CORRECTION

In a letter by Hassan Fouda on Aug. 30, "Unavoidable facts on Israel," the first paragraph should have read: Jewish Voice for Peace is a great organization and it came as a surprise that Richard Weiner, who identifies himself as a member, tried to deny the obvious in his recent letter.

Waiting for denunciations

I am referring to Larry Waldron's Sept. 6 letter in the Voice, "Comparison to apartheid valid." I cannot fail to admire his continued singular and dedicated empathy and concern for our allegedly peaceful Palestinian sisters and brothers.

I can only dream that someday Waldron would permit his countenance to shine upon our equally distressed Syrian sisters and brothers. In only two years, 100,000 Syrians have been murdered by their own government and 2 millions have become refugees.

And perhaps Waldron could spare a thought for the 1,000 or so Egyptians recently killed in Cairo by their own government.

Undoubtedly, in Waldron's view, the events in Egypt and Syria pale in comparison to what he calls "apartheid" suffered by the Palestinians (in a time span of more than six decades).

As to Waldron's assertion that Bishop Desmond Tutu likened the treatment of the Palestinians to the apartheid oppression in South Africa, I'm still waiting for the denunciation of the outrageous crimes against humanity by the present governments in Syria and Egypt by Tutu and Waldron.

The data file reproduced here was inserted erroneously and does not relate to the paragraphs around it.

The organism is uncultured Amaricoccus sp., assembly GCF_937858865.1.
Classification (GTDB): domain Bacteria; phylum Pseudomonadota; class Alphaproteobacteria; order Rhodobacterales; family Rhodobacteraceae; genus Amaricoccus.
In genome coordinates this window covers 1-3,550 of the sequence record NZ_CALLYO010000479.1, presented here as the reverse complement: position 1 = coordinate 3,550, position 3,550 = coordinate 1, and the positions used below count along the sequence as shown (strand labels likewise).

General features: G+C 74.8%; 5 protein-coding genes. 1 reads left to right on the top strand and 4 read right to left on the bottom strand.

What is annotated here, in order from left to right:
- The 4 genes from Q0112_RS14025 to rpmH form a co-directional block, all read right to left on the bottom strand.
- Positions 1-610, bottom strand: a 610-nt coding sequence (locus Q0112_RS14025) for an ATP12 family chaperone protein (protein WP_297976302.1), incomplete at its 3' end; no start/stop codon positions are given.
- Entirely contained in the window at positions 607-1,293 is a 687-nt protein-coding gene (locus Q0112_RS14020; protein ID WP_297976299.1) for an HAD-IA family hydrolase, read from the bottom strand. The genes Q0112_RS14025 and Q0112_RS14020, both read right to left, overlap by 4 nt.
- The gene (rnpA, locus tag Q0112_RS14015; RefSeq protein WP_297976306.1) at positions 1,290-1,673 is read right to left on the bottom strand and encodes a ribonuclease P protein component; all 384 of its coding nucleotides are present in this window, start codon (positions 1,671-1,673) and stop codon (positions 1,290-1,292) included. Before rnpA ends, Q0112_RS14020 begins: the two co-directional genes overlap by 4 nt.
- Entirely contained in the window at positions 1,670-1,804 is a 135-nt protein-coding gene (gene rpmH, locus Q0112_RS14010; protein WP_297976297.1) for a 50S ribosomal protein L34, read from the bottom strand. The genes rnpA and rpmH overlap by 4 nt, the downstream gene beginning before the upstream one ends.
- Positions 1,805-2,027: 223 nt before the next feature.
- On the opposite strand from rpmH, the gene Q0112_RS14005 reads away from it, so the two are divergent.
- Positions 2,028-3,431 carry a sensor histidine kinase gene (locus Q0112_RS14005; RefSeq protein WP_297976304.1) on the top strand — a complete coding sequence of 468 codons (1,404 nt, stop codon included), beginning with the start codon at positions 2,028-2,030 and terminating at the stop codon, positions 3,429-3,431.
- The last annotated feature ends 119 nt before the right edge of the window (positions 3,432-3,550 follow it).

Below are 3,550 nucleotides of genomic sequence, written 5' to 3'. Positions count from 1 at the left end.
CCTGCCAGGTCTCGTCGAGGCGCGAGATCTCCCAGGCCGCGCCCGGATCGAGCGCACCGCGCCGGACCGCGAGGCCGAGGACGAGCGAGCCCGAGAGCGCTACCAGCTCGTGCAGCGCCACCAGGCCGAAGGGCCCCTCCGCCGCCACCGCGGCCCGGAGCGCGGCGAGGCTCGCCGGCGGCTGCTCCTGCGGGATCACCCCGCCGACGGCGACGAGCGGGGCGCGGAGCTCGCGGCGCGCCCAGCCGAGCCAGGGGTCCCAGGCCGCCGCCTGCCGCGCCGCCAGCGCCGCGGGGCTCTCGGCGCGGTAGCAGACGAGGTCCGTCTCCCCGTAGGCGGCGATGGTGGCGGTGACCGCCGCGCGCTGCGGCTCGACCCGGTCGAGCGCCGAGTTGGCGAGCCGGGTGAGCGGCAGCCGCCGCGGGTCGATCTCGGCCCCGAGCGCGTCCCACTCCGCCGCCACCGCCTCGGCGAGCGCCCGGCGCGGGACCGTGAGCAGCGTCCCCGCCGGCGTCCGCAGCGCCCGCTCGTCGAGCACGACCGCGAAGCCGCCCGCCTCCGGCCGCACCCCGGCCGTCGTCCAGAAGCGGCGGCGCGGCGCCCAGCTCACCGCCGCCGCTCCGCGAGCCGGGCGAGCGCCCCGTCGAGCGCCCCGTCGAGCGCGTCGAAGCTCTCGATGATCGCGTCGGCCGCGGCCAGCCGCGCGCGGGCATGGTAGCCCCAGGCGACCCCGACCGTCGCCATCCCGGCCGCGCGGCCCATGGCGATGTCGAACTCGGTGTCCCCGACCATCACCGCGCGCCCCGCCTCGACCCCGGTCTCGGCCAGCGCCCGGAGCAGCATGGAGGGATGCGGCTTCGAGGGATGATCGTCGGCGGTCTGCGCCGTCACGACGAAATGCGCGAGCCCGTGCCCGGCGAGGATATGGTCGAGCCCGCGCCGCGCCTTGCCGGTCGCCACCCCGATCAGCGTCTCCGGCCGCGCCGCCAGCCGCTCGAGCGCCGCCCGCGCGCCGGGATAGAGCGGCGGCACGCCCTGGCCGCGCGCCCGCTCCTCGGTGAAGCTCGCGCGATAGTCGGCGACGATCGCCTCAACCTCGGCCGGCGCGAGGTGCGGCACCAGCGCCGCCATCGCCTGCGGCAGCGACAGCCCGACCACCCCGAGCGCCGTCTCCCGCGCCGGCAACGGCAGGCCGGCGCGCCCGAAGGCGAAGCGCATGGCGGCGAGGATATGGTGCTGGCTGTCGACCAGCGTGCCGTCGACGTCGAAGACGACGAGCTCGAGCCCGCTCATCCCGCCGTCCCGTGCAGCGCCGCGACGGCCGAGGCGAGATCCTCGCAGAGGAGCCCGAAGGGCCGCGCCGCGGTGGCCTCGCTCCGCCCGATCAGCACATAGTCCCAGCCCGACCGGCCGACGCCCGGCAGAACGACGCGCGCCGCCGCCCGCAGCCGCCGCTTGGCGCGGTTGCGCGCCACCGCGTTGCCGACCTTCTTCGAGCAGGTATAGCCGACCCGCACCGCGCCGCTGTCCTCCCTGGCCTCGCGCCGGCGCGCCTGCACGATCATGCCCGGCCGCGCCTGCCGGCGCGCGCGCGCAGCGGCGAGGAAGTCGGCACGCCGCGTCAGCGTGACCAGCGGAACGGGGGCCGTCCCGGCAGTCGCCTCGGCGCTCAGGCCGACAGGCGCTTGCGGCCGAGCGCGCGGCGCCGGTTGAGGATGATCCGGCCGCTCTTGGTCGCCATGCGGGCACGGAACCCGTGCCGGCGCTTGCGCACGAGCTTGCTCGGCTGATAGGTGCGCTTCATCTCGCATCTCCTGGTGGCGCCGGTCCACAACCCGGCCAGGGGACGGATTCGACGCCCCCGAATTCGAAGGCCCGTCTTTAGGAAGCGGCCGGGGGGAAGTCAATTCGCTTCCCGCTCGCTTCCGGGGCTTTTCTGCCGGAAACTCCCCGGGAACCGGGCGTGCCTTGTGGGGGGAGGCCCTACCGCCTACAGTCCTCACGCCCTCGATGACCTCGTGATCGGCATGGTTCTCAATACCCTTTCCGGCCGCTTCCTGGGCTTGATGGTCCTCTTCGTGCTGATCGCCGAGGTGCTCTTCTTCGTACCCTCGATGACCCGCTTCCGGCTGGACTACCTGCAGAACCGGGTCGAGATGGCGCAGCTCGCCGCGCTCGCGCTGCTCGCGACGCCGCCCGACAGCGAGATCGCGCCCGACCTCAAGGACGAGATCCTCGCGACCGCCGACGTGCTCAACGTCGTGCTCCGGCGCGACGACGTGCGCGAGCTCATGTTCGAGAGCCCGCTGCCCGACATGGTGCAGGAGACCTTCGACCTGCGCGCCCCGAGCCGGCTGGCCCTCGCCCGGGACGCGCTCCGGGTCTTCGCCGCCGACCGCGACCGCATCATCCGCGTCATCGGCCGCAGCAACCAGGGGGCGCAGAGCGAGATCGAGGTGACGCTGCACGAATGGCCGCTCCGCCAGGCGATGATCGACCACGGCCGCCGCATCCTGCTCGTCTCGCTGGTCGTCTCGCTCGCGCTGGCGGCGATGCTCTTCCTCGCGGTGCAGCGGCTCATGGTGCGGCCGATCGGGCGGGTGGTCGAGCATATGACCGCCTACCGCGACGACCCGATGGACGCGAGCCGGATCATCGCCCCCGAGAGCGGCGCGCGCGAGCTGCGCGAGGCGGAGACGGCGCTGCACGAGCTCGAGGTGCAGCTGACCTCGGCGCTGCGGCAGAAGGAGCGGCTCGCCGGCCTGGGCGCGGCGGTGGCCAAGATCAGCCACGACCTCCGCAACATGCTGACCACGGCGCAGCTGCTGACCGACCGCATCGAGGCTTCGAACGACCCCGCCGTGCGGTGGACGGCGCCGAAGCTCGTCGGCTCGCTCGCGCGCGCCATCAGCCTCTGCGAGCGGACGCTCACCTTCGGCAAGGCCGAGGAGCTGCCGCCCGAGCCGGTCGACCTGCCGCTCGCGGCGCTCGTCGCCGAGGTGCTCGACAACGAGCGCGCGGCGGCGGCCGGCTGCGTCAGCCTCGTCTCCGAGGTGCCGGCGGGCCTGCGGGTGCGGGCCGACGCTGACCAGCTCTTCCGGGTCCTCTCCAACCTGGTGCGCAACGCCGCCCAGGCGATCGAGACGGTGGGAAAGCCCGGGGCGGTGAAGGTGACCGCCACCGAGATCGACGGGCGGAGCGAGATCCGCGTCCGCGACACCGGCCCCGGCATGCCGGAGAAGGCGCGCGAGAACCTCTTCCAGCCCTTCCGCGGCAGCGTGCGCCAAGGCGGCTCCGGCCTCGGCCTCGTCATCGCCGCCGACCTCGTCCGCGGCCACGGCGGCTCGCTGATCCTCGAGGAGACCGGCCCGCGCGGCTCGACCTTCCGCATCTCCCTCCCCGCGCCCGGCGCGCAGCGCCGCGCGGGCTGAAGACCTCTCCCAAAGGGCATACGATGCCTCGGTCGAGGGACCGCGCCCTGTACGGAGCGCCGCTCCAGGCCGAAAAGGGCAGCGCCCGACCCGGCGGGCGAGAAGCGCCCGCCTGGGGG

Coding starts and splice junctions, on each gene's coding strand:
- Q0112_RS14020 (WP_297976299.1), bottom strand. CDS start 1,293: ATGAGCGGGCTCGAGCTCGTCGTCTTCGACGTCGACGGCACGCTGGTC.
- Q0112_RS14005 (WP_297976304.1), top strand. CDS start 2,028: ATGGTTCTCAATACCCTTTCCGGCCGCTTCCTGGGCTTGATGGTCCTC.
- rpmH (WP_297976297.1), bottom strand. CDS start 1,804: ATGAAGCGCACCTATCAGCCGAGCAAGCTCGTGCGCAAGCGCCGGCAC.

Michael Solarz

Berkeley

North Carolina vote challenges

In his Sept. 6 letter in the Times, Bill Fraser wrote that he doubts the GOP assault on voting rights.

Citing a lack of actual evidence in a previous letter that asserted voting rights are under attack in some states, Fraser wrote: "If this were true, most Americans would be ... undoubtedly outraged."

As a matter of fact, election boards in North Carolina are systemically targeting students at historically black colleges, aiming to making voting more difficult. Evidence of this vote-suppression effort is readily found through an online search, using key words, "Elizabeth City State College" and "Appalachian State College," combined with "vote challenge." Prepare to be outraged.

Please note that the initial reporting on this story was done by local papers. Our local print media are heroes in bringing significant local news to light. Support their work -- subscribe to your local newspaper!

Louise Specht

Berkeley

We are not the world's police

British intelligence, in laying the use of chemical weapons at the feet of the current Syrian regime, observes rebel groups lack access to chemical weapons, but that some are attempting to acquire them.

What interest does the United States have in replacing an authoritarian regime with civil chaos in which dominant factions might develop into an actual threat? As for the notion the United States must act as the policeman, if not the conscience of the world, who but ourselves hold this exceptionalist view?

We first supported Saddam (attempting to shift to Iran the blame for his much larger use of chemical weaponry against the Kurds), then lied to depose him because ... because what?

No, the United States is not the one to attempt to police this or any other region: When not devious, it is either ignorant, or from internal political pressures, unable to capitalize on what expertise it has.

Mike Bloxham

Kensington

We must not be hypocritical